## Saturday, January 23, 2021

### Binary Decision Diagrams

I've started to explore the feasibility of introducing Binary Decision Diagrams (BDD's) into the topics in the Applied Discrete Structure (ADS) sphere of influence.  Volume 4A of Knuth's Art of Computer Programming has extensive coverage of the topic and there are some neat examples that build on the topics we introduce in ADS.

Here is a very simple example of a BDD that identifies the majority bit value among three bits $b_1 b_2 b_3$.  We can think of any particular value as a case in a truth table with the output being the truth value for that case.  For example, the case $010$ would have a truth value of 0.   The whole truth table is a sequence of eight bits $00010111$, one for each case from $000$ to $111$.  The first half of the truth table corresponds with the case $b_1=0$ while the second corresponds with $b_1=1$.  Starting at the top of the figure below, the red edge is path followed in the $b_1=0$ case while the blue edge is followed in the $b_1=1$ case. In either case, the half of the truth table that is followed is again split depending on the value of $b_2$.    Notice that if $b_1=0$ and then $b_2=0$ we are left with the first quarter of our original truth table, $00$, which produces an output of $0$ no matter what value $b_3$ has so we immediately move to the bottom right vertex, corresponding to a majority value of $0$.   Another interesting situation is that if $b1=0$ and $b_2=1$, the remaining truth table is $01$, which is the same as if $b_1=1$ and $b_2=0$.  This is reflected in the fact that the two cases put us into the same node, where the value of $b_3$ decides the majority value.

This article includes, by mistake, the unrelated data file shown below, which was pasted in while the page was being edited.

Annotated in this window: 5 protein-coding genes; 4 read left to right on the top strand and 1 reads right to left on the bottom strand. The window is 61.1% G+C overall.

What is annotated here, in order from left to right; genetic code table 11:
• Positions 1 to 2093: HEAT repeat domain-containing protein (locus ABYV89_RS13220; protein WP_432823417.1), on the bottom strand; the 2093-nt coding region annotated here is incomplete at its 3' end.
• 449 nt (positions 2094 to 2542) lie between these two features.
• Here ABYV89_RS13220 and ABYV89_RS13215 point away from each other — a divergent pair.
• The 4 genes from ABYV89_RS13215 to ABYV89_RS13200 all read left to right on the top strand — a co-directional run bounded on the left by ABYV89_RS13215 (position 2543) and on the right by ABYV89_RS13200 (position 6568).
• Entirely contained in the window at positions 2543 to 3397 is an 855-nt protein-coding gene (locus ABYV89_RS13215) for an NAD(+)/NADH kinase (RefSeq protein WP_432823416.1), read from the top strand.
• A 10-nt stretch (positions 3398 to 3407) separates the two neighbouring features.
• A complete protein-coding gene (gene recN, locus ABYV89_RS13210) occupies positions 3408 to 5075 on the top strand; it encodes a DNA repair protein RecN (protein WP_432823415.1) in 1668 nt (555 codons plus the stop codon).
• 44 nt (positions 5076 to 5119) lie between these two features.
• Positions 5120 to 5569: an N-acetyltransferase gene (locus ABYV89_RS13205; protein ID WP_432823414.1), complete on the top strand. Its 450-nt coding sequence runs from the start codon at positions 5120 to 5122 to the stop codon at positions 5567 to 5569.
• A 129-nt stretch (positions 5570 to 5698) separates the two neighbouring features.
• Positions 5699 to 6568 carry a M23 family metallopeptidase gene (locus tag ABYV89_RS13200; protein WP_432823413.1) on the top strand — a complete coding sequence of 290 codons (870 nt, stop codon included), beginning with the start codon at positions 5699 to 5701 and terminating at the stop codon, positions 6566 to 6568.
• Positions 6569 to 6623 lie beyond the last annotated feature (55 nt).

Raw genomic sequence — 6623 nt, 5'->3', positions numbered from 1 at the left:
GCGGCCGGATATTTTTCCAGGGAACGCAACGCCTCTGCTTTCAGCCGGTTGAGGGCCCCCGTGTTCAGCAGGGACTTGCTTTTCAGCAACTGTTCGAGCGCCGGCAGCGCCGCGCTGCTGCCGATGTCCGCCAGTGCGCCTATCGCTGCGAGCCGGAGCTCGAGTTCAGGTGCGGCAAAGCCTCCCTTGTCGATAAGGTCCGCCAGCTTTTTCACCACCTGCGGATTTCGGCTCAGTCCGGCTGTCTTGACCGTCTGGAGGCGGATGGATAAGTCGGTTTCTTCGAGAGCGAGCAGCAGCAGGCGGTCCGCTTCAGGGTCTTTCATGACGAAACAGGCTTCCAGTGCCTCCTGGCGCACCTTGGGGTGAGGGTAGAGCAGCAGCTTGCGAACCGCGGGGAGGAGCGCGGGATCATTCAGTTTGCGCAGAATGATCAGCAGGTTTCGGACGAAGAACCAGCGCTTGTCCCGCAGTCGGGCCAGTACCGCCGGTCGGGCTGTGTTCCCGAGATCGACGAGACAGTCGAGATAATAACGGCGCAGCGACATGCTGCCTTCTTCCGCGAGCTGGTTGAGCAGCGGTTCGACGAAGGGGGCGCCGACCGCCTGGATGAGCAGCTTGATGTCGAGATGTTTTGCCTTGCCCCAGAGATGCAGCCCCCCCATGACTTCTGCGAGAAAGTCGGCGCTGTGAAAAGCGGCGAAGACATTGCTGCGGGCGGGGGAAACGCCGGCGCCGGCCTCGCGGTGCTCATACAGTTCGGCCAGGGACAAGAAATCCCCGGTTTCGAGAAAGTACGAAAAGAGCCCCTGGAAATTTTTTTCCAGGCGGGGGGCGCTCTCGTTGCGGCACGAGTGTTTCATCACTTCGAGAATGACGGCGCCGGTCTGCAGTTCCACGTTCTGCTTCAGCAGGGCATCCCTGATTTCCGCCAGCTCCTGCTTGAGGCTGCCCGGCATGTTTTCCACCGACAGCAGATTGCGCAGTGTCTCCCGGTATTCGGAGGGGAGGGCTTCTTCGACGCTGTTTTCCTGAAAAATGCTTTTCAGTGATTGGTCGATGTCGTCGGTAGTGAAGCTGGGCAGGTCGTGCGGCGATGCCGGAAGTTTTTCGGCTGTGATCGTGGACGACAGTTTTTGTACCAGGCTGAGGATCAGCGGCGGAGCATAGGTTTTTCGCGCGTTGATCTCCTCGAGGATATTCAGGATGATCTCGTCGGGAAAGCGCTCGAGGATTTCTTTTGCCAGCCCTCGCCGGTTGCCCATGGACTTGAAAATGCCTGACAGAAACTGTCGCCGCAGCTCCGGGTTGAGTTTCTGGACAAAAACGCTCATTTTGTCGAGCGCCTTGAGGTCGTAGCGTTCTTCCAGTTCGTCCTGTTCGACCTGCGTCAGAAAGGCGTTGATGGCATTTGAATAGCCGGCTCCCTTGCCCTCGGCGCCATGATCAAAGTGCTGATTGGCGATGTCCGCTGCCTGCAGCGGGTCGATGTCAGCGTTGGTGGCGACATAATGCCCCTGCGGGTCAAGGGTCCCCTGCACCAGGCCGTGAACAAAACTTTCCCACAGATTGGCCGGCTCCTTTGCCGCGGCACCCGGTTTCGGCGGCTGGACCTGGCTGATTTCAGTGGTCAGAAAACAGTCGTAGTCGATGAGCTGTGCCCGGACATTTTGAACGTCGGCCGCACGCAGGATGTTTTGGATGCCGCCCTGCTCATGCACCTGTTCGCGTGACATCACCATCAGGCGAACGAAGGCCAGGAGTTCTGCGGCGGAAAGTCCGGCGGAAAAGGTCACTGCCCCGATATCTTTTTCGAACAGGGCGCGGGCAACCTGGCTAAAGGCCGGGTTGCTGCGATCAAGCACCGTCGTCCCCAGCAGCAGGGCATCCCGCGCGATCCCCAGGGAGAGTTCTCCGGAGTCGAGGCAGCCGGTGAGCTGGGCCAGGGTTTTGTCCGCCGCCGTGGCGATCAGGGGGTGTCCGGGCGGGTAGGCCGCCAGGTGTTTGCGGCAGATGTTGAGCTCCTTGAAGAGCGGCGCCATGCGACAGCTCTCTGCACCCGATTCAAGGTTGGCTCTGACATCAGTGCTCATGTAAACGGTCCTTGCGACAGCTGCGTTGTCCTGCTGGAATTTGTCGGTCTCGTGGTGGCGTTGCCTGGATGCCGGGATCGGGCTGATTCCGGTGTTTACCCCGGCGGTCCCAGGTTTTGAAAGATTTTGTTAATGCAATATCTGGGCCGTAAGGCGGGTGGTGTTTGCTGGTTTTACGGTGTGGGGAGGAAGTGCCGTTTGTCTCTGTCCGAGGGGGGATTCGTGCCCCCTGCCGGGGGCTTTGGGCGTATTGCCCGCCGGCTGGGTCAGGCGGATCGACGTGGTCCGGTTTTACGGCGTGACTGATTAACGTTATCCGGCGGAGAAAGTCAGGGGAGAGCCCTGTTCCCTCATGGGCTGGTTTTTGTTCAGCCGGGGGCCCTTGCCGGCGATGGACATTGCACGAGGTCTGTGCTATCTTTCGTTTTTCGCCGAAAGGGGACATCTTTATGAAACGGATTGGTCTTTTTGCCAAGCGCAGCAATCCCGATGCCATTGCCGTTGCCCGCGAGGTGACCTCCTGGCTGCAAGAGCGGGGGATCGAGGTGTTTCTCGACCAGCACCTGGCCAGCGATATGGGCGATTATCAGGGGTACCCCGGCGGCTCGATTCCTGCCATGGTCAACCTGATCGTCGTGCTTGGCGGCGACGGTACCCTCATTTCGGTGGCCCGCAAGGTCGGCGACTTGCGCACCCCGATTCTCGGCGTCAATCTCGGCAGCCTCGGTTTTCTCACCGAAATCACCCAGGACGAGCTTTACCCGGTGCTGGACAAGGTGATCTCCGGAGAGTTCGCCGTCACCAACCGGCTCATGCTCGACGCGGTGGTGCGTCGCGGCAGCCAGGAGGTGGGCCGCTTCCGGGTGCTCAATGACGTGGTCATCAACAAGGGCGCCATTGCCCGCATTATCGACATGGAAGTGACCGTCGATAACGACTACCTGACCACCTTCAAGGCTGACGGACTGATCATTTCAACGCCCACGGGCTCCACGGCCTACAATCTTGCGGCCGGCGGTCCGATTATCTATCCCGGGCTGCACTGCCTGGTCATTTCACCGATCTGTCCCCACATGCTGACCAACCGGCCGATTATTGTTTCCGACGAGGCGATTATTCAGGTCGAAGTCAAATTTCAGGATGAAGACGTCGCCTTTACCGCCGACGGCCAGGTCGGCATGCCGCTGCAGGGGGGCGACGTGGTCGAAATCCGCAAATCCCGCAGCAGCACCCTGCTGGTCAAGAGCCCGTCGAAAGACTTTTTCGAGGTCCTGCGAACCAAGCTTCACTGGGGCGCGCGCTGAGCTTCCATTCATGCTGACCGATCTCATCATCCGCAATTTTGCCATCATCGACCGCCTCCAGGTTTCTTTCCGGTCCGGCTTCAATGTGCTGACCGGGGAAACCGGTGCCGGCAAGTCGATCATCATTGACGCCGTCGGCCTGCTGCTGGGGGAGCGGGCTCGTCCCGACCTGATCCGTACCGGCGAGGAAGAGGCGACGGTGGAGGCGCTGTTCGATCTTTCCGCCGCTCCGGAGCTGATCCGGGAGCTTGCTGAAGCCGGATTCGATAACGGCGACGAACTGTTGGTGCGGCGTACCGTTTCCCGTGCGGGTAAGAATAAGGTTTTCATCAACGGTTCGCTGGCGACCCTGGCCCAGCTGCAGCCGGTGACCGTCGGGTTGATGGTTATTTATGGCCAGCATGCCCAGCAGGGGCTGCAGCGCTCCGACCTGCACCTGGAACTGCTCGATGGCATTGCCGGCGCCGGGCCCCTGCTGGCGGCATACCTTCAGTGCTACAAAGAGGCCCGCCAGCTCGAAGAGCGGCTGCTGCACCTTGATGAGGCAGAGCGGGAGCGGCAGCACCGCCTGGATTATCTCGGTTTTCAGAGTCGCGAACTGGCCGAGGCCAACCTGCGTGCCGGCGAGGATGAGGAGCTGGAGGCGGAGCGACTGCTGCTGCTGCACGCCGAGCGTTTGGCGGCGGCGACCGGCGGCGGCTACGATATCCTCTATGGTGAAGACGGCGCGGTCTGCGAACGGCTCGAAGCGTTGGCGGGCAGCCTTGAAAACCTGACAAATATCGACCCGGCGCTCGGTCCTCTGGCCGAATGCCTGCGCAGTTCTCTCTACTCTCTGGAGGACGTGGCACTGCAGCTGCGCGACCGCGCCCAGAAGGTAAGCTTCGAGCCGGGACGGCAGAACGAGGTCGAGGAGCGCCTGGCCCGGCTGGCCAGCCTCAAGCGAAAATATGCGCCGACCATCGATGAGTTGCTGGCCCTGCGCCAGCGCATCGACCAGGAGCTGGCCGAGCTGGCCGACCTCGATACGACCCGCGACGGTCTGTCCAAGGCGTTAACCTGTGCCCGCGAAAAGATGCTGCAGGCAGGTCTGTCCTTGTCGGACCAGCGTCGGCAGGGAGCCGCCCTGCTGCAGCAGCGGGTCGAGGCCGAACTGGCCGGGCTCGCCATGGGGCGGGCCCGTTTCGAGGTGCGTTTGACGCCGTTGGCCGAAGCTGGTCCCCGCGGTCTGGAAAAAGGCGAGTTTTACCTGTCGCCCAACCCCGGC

Instead of a truth table with eight cases, we have a graph with only six vertices that "computes" the majority value.   This is a modest improvement, but for many more complex Boolean functions, the improvement can be significant.

Another example is to consider a graph with six vertices and ten edges. Suppose we wish to color the graph with three colors; i. e.  identify a valid coloring with no two adjacent vertices having the same color.  A boolean expression that determines whether a coloring is valid can be constructed using propositions of the form $p_{i,j}$ which represents whether vertex $i$ is colored with color $j$. For the case of six vertices and three colors, there are 18 propositions.  If the chromatic number of the graph is three or less, then there would be an assignment of values to these propositions that corresponds with a 3-coloring.  For one particular graph, a BDD for the coloring is below. Instead of a truth table with $2^{18}$ cases, we have a busy looking graph, but it has only 93 vertices.